What is organic and inorganic farming
Both organic and inorganic sulfur fertilizers are available for fertilization in organic farming. When using organic fertilizers, it must be noted that the sulfur content can vary considerably in some cases. It should also be taken into account that this is not an immediately available supply of sulfur. The necessary mineralization to sulphate depends on various factors and can therefore neither be precisely predicted in terms of time nor quantity. There is a wider range of approved mineral sulphate fertilizers such as potassium sulphate and kieserite. These sulphate fertilizers deliver the sulfur directly in a form that is available to the plants and are therefore immediately effective. When using it, it must be borne in mind that sulphate, like nitrate, is at risk of leaching. Another possibility is the fertilization of elemental sulfur. It must be taken into account that the elemental sulfur must be oxidized to sulfate by a microbial process in order to be available to plants. Similar to organic fertilizers, this means that the timing and available quantity cannot be precisely predicted.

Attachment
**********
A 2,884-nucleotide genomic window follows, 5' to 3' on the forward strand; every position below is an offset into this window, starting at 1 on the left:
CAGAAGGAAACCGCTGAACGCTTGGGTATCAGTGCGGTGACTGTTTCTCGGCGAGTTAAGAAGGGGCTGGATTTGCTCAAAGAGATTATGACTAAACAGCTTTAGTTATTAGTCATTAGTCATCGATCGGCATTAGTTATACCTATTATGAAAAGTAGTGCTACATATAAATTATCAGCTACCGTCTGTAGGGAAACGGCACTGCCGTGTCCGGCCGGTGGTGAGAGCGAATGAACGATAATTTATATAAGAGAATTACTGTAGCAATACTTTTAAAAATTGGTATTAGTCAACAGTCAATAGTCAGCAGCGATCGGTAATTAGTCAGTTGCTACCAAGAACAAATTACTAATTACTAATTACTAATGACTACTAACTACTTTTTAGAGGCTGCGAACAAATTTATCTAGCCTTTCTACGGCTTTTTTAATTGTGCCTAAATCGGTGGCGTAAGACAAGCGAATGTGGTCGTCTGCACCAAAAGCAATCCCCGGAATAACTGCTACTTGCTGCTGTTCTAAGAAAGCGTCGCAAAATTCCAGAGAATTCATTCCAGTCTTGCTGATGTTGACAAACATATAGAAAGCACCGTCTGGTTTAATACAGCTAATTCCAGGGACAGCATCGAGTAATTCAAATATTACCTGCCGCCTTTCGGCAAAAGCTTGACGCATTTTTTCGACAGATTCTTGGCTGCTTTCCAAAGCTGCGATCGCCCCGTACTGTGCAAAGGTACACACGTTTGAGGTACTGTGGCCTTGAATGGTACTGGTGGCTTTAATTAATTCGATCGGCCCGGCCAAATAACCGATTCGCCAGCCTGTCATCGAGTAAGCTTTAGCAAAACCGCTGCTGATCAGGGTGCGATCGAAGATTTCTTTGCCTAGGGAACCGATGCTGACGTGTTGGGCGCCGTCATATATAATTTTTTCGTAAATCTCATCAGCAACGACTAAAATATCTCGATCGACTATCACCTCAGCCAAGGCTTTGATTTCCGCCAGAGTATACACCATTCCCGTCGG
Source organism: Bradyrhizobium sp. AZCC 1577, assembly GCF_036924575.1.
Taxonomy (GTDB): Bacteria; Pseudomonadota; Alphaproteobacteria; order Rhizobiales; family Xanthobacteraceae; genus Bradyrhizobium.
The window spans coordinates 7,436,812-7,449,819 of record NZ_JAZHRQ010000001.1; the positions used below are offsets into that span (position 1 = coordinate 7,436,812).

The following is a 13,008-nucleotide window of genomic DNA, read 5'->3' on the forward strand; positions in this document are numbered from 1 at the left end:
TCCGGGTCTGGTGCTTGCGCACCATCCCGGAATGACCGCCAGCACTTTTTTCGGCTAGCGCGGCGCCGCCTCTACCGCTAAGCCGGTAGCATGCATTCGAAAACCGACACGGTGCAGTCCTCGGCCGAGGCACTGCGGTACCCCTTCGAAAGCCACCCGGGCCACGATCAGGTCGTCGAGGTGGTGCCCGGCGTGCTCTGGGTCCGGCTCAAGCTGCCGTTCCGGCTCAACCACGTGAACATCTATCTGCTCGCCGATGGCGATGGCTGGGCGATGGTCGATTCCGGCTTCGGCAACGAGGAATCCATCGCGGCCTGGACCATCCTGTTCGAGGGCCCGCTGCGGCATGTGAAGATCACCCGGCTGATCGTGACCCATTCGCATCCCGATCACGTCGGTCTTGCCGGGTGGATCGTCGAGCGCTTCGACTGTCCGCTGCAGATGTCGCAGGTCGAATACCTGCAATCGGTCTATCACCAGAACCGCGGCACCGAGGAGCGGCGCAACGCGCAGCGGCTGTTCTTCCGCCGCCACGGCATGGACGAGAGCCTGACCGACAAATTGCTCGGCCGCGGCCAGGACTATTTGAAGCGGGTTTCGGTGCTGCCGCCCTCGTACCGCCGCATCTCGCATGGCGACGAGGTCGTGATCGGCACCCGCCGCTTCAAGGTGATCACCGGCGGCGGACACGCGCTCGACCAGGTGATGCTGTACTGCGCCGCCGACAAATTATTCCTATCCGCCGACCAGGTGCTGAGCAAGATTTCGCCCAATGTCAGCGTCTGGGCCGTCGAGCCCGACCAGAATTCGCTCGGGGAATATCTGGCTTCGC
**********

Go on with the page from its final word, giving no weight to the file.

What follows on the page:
In organic farming, particular attention must be paid to the sulfur supply. With the installation of flue gas desulphurisation systems in the 1980s, the atmospheric inputs have decreased from around 50 kg sulfur / hectare to around 5-10 kg sulfur / hectare. Since fertilization with sulfur has not been customary in practice up to now, it can be assumed that organically farmed areas will gradually become depleted in sulfur. The reduced sulfur input is partially offset by high sulfur withdrawals. Especially the forage legumes, which are important for organic farming, have a very high sulfur requirement with up to 50 kg sulfur / hectare. Studies by the professorship for organic farming at the Justus Liebig University in Giessen have shown that sulfur is already a factor that severely limits yields. With sulfur fertilization, the nitrogen yields of alfalfa and clover grass crops could almost be doubled (see diagram). The sulfur supply thus has an influence on the overall yield of ecological crop rotations via the nitrogen area yields of the fodder legumes. It is therefore particularly worthwhile to keep an eye on the sulfur supply in order to maintain the yield stability of the entire crop rotation.
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